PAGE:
Yunnan is in the extreme southwest of China and borders Vietnam, Laos, and Myanmar. As such it is ethnically diverse, and this fact is reflected in cooking styles. Yunnan cuisine is vastly varied, and it is difficult to make generalizations. Many Yunnan dishes are quite spicy, and mushrooms are featured prominently. Flowers, ferns, algae and insects may also be eaten. Here’s a little gallery from a recent trip to the local food market in Kunming showing some of the diversity of products, including live bee larvae.

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Two of the province’s most famous products are the renowned pu-erh tea which was traditionally grown in Ning’er; as well as Xuanwei ham, which is often used to flavor stewed and braised foods in Chinese cuisine and for making the stocks and broths of many Chinese soups. The most famous dish is Guo Qiao Mi Xian or Crossing the Bridge Noodles. (You can find the legend of the origin of the dish and a recipe here: )The dish is served with a large bowl of boiling hot broth and the soup ingredients separate. The soup ingredients are served on a cutting board or plate and include raw vegetables and lightly cooked meats. Common ingredients include thin slices of ham, chunks of chicken, chicken skin, strips of bean curd sheets, chives, sprouts and rice noodles. Once added into the broth, it cooks quickly with a layer of chicken fat and oil glistening on top. The soup takes a few minutes to cook, and it is then spooned out into small bowls.


The noodle used in this and other soups is mi xian. The processing of mi xian in Yunnan is unique, involving a fermentation process. It is made from non-glutinous rice and is typically sold fresh rather than dried. At some street stalls in Kunming you can watch noodle makers at work as I did just yesterday.


Fresh mi xian smells fragrant, different from other kinds of rice noodle in China and Asia. Mi xian is served in various ways, typically either in broth or stir-fried. When mi xian is served in broth in Yunnan restaurants, it is common for a range of individual condiments to be presented for the customer to add to their bowl themselves. Condiments typically include chile pepper (diced fresh chlle plus at least one or two prepared chile pastes, often mixed with oil), diced fresh chile, cilantro, garlic, pepper (both regular pepper and powdered or whole Szechuan pepper), salt, spring onion, soy sauce, tomato, vinegar and zhe’ergen (a spicy root common to southwestern China). At noodle stands in markets, customers are given bowls and can pick the ingredients they want from a huge array of meats and vegetables. These are then added to boiling broth with noodles. Without doubt, soup noodles in general are my favorite food and Yunnan style is hard to beat. I am really in my element here.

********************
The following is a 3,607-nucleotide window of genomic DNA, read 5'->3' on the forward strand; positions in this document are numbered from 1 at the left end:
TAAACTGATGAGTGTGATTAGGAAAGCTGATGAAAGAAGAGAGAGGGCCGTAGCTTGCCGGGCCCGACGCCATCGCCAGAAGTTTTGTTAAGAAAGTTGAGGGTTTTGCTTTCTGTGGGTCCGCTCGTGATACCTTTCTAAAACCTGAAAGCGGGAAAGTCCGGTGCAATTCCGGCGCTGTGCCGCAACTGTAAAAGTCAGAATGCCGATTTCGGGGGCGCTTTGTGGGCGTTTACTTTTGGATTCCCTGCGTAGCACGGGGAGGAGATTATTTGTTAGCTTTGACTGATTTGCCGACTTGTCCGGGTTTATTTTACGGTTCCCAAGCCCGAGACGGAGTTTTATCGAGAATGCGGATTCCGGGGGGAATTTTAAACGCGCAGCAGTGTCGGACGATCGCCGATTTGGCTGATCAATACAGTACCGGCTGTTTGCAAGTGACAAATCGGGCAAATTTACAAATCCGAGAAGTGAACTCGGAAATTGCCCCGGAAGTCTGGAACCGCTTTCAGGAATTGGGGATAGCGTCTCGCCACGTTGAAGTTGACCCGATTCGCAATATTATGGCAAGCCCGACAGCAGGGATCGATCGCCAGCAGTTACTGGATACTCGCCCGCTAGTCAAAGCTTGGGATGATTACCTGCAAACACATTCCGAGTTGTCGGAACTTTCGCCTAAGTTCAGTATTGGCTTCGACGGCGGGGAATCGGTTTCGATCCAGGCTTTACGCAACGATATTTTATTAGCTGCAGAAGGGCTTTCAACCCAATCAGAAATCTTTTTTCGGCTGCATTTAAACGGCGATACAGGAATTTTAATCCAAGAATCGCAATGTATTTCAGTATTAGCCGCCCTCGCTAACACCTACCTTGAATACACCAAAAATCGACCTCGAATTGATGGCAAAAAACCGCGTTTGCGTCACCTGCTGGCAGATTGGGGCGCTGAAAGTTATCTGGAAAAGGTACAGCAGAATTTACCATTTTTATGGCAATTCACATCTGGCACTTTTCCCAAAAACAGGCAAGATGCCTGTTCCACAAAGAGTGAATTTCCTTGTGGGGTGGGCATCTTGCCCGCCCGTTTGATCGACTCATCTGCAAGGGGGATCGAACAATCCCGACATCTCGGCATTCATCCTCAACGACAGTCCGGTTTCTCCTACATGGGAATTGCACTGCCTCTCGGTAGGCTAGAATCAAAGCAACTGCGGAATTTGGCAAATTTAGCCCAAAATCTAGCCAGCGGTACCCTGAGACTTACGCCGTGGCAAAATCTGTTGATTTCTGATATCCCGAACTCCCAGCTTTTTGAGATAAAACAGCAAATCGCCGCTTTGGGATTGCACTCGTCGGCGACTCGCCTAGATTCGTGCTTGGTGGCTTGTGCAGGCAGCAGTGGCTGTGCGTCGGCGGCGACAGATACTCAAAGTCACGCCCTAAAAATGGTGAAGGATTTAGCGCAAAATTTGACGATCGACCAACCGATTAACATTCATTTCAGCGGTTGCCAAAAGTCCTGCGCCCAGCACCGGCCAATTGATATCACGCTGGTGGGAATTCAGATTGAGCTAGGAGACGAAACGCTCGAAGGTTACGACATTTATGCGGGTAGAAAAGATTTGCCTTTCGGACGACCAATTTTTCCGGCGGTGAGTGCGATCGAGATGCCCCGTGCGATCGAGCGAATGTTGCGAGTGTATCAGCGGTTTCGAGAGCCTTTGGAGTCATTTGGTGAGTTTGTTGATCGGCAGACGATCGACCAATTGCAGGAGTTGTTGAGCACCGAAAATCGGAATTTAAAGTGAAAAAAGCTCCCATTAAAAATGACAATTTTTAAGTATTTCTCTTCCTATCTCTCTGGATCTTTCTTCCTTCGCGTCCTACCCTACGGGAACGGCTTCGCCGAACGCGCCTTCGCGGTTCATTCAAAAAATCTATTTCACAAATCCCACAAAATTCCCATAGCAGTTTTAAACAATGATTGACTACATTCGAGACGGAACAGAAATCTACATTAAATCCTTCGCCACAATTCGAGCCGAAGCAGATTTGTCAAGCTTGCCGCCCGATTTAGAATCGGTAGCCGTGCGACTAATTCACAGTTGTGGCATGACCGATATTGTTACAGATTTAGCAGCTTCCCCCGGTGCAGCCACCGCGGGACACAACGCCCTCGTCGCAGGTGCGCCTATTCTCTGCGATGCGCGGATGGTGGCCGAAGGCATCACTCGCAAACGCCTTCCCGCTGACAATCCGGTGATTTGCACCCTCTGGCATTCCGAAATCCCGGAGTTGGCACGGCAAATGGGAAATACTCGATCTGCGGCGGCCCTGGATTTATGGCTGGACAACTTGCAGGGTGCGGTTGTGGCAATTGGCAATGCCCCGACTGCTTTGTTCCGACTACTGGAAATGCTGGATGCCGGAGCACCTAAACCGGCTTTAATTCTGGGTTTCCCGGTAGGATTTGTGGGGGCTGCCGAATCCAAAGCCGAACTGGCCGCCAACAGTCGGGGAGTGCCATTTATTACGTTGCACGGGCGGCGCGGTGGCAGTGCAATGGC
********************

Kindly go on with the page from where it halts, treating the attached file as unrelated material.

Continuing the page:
Adzuki beans, known locally as hong dou, have been used in Yunnan cooking for millennia. Here is a modified Yunnan recipe for stir fried adzuki beans and mushrooms. Obviously you cannot get Yunnan mushrooms (he said with a touch of glee) but do the best that you can. I’ve found that quite often I could get a variety of Chinese mushrooms in barrio chino in Buenos Aires, so I am sure you can find something appropriate if you hunt around Asian markets.

Stir Fried Adzuki Beans and Mushrooms


1 cup dried azuki beans, soaked in water overnight and drained
4 tbps oil
4 green onions (both white and green parts) sliced into two centimeter pieces
1 red or green bell pepper, diced into two centimeter chunks
2 fresh red or green chiles, seeded and diced
5 cloves garlic, minced
1-inch piece of ginger, peeled and minced
15 assorted mushrooms, thinly sliced
5 tbsps soy sauce
2 tbsps sesame oil
½ tsp Szechuan pepper (or to taste)
2 tbps sugar


Place the pre-soaked beans in a saucepan and cover with several inches of fresh water. Bring to a boil. Reduce heat to low, cover, and simmer for 40 minutes or until the beans are tender and their skins start to separate. My usual test is to pick out a spoonful of beans and blow on them. If the skins split, they are ready. Drain the water off, and then crush some of the beans lightly with the back of a wooden spoon. Set aside.

Heat oil in a large wok over a medium high flame. Add the green onions, chiles, garlic, and ginger and stir-fry for 30 seconds. Add the mushrooms and peppers, and stir-fry for two more minutes until the mushrooms and peppers begin to soften.

Turn the heat down to medium-low and add the beans. Stir in the soy sauce, sesame oil, Szechuan pepper, and sugar. Simmer until the liquid has reduced enough to make the mixture fairly dry. Transfer to a serving dish.

Serve with plain boiled rice.

Serves 4